As a longtime fan of Monty Python’s “Ministry of Silly Walks” sketch, I feel compelled to say a few words on behalf of much-maligned bureaucrats everywhere.
Consider the adjectives that get recycled ad nauseum when bureaucrats are mentioned: “faceless,” “unelected,” “anonymous”…
Bureaucrats deserve more positive adjectives. Maybe “effervescent,” “trend-setting,” “ready-to-use,” “hypoallergenic.” Unfortunately, new adjectives must be ordered in triplicate and there’s a supply-chain problem with the forms.
(Sadly, the upbeat experimental slogan “Administrate like no one is watching” ran into obvious accountability problems.)
I don’t know which department, bureau, board, agency, council or watchdog to ask, but there must be statistics on the average age at which people decided it’s their life’s destiny to become a red tape wrangler. You certainly don’t see lots of bureaucrat wannabes among the preschoolers who intend to be cowboys, astronauts, ballerinas or rock stars.
Still, some bright prospects stick out. Like the tykes who say, “This subparagraph followed me home. Can I keep him, Mom?” or “My dad’s zoning ordinance can whip your dad’s zoning ordinance.”
It takes a lot of grit to approach a career in a bureaucracy. Consider the word most associated with the administrative state as a whole: “bloated.” You don’t hear many jobseekers saying, “I want to work in a pharmacy – as long as it’s a gaseous pharmacy” or “I want to be a bounty-hunter, as long as having hot flashes is one of the benefits!”
Society tries to dehumanize bureaucrats, but every one of them is someone’s child, parent, spouse, sibling or neighbor. One good data breach and you would know all that.
Bureaucrats are individuals. No matter how much the system tries to grind them down, many are passionate about making the world a better place. They persevere, even though breaking a sweat might get their forehead declared an endangered wetland.
True, some bureaucrats become tyrants with their own little fiefdom. (“I may be a dictator, but at least I keep the trains running on time. No, wait – I keep the trains running on tracks. Running on time is a different agency. I wish they would answer my memos.”)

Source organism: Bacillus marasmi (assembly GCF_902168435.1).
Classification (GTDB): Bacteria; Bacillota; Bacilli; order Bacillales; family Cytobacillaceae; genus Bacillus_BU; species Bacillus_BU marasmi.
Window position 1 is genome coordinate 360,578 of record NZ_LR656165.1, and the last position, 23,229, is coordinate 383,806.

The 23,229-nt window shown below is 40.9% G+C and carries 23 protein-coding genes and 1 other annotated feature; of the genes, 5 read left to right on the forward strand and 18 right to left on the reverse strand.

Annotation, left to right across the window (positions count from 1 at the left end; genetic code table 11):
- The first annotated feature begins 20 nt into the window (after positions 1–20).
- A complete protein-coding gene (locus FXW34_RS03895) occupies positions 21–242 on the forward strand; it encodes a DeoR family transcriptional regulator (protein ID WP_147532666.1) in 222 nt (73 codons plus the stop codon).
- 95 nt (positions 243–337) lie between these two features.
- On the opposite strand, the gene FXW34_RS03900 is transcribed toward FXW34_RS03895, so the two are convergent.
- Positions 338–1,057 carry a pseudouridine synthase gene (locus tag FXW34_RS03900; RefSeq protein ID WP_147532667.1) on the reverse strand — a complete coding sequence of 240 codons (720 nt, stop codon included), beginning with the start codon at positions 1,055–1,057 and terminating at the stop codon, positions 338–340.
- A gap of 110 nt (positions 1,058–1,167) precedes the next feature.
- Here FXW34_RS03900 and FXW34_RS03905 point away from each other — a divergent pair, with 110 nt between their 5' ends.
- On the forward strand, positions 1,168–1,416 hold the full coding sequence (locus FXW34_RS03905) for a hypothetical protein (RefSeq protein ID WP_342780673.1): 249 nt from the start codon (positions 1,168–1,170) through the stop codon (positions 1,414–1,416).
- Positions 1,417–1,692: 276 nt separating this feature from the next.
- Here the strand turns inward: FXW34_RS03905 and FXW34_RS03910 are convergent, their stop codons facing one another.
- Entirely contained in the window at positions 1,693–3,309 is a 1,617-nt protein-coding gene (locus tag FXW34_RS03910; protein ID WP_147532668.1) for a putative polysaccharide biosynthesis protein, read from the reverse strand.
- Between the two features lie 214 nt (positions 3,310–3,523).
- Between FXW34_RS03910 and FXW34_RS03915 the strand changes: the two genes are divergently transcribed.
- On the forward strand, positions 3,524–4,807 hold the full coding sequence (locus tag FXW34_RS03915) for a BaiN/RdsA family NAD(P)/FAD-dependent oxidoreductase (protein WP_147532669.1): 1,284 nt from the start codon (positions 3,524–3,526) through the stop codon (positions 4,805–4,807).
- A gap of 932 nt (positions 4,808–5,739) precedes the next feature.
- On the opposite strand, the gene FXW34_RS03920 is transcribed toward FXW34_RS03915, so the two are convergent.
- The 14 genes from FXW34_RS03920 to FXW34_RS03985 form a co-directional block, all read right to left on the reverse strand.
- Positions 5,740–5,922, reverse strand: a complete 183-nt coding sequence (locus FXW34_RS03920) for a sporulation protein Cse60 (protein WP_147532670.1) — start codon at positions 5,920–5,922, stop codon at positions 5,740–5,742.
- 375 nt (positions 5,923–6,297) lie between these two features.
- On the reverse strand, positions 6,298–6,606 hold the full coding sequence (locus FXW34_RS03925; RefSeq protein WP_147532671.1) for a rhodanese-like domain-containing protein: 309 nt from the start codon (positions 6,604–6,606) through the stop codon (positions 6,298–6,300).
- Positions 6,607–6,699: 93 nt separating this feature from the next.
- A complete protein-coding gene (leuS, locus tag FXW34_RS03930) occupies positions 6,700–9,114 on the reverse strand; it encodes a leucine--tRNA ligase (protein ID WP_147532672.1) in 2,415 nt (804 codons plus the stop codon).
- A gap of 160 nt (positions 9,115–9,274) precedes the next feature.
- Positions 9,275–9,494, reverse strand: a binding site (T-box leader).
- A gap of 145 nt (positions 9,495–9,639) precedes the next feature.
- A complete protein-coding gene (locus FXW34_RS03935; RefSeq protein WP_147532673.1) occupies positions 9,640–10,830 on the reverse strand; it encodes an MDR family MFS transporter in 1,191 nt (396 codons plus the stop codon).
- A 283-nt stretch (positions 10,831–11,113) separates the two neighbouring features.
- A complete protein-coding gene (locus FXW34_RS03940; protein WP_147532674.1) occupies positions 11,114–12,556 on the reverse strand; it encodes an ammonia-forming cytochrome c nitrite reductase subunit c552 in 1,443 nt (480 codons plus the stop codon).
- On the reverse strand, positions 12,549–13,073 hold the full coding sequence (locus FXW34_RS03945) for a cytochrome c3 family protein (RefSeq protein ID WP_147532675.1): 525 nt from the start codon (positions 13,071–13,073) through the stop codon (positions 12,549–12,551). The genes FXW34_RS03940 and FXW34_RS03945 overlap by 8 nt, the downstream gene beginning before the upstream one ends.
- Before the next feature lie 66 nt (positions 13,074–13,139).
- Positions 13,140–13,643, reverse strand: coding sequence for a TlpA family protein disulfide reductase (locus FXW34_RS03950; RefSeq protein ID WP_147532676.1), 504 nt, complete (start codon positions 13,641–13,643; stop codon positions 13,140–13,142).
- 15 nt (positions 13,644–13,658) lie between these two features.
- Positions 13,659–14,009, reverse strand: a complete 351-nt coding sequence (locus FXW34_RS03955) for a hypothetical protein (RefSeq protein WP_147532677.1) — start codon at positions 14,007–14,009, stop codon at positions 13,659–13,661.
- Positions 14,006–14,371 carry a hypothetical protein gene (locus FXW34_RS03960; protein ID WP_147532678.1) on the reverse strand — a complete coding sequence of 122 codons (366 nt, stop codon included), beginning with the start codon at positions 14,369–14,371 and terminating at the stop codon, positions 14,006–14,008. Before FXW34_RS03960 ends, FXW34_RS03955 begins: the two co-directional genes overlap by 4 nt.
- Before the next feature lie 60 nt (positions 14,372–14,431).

Bureaucrats have hopes and dreams, just like retailers, factory workers and retirees. They have nightmares, too! Like the one about Freddy Krueger slashing their budget to only 105 percent of what it was last year.
It doesn’t usually boil over into physical violence, but there is a palpable tension between bureaucrats and the rest of the public. Understaffed cubicle occupants are quick to tell you, “I could be making more in private industry. Well, not in any of the private industries I regulated out of business, but one of the other ones.”
Non-bureaucrats, possessing less job security, have learned to roll with the punches and proclaim, “When one door closes, another one opens.” Not to be confused with the bureaucratic motto “When one window closes, quick – close all the rest of them!”
When I told one of my bureaucrat friends about this week’s topic and the need to remind the public of bureaucrats’ positive impact on product safety, the environment and international trade, he exulted, “You’ve hit the nail right on the head!”
Fearing his supervisor, he quickly added, “Unfortunately, you used a hammer that passed only the outdated 39-page list of specifications. This year’s 43-page list, however, is downright effervescent…Hey, lay that hammer down! Don’t make me faceless!”
Danny Tyree welcomes responses at email@example.com.